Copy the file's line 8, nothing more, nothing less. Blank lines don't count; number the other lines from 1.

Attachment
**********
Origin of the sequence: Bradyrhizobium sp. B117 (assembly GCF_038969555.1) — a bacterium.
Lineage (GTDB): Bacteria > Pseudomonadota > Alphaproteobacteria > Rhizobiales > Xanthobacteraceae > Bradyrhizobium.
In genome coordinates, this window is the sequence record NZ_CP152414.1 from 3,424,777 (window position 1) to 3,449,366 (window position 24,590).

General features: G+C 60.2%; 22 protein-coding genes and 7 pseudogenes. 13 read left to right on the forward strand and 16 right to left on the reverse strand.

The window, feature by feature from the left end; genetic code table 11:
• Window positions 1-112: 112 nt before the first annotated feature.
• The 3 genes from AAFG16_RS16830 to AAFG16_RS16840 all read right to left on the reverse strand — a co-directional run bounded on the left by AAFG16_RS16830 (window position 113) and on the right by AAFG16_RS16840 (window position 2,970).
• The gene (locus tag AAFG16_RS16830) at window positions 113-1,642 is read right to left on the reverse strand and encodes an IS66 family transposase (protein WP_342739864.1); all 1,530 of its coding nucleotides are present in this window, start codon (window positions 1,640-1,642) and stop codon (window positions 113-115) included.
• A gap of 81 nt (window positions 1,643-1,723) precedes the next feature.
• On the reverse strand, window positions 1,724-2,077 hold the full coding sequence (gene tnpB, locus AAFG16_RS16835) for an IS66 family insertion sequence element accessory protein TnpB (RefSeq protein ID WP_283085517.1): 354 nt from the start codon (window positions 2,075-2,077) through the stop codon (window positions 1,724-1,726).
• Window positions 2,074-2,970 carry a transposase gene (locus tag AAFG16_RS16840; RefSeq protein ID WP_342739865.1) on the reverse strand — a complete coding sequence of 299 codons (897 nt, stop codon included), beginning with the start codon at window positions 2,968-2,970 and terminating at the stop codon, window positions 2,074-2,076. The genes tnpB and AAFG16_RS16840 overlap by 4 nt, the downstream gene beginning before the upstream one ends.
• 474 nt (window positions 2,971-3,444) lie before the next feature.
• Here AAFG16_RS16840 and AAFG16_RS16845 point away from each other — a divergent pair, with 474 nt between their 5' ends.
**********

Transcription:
• The gene (locus tag AAFG16_RS16830) at window positions 113-1,642 is read right to left on the reverse strand and encodes an IS66 family transposase (protein WP_342739864.1); all 1,530 of its coding nucleotides are present in this window, start codon (window positions 1,640-1,642) and stop codon (window positions 113-115) included.